The ransomware gang known as Clop has been observed exploiting a pre-authentication command injection vulnerability (CVE-2023-0669) in Fortra’s file transfer solution GoAnywhere MFT.
The high-level vulnerability has a CVSS:3.1 score of 7.2 and was exploited against several companies in the US and elsewhere, according to a new advisory by security experts at CloudSEK.
The flaw derives from a deserialization bug that can be exploited by sending a post request to the endpoint. CloudSEK warned that a Metasploit module is also available to take advantage of the vulnerability.
“The exploit for this CVE was available a day before the patch (7.1.2) was released on February 7 2023. Many vulnerable admin panels of GoAnywhere were found to be indexed on Shodan [a search engine for Internet-connected devices] running on port 8000,” reads the technical write-up.
The company clarified that only the GoAnywhere administrative interface was vulnerable to the exploit used by the Clop ransomware group and not the web client interface used by most people.
Read more on Clop here: Members of Clop Ransomware Gang Arrested in Ukraine
Still, threat actors could search for web client interfaces on the internet and then try to find admin panels on the same IP.
“Shodan search results indicate that thousands of web panels for GoAnywhere are exposed on the web,” CloudSEK wrote. “Of these thousands, around 94 of them are running on port 8000 or port 8001 where the admin panel […] is located. In order to obtain remote code execution, only a post request needs to be made to the vulnerable endpoint.”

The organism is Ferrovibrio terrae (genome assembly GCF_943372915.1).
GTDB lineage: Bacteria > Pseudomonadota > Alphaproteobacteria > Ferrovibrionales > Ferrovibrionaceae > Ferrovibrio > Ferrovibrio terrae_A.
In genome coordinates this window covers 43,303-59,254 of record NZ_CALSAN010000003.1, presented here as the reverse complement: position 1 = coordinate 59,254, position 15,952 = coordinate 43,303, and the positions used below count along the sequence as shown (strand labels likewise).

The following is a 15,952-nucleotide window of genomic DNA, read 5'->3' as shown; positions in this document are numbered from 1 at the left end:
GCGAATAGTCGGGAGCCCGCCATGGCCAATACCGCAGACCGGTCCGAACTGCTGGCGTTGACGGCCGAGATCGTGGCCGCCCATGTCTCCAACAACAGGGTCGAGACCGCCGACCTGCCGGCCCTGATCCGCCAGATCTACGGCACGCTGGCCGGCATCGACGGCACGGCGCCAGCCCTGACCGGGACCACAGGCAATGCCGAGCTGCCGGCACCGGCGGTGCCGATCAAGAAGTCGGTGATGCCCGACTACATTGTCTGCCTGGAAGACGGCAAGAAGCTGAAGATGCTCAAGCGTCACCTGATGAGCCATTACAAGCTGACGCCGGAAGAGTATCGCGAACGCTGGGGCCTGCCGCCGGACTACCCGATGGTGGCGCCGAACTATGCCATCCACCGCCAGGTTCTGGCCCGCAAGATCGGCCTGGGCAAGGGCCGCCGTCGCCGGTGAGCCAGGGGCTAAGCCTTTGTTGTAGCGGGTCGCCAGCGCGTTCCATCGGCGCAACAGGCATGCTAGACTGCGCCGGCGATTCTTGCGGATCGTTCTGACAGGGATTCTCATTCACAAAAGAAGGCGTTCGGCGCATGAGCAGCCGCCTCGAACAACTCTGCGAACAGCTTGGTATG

To mitigate the impact of this vulnerability, CloudSEK advised system defenders to update their machines to the latest GoAnywhere version as well as stop exposing port 8000 (the internet location of the GoAnywhere MFT admin panel).
Admin user accounts should also be reviewed for suspicious activity such as unrecognized usernames, accounts created by unknown ‘systems,’ suspicious timing of account creation and disabled or non-existent super users creating accounts.
The CloudSEK advisory follows a report published by Microsoft in October last year linking Raspberry Robin Worm actors to the Clop and LockBit ransomware groups.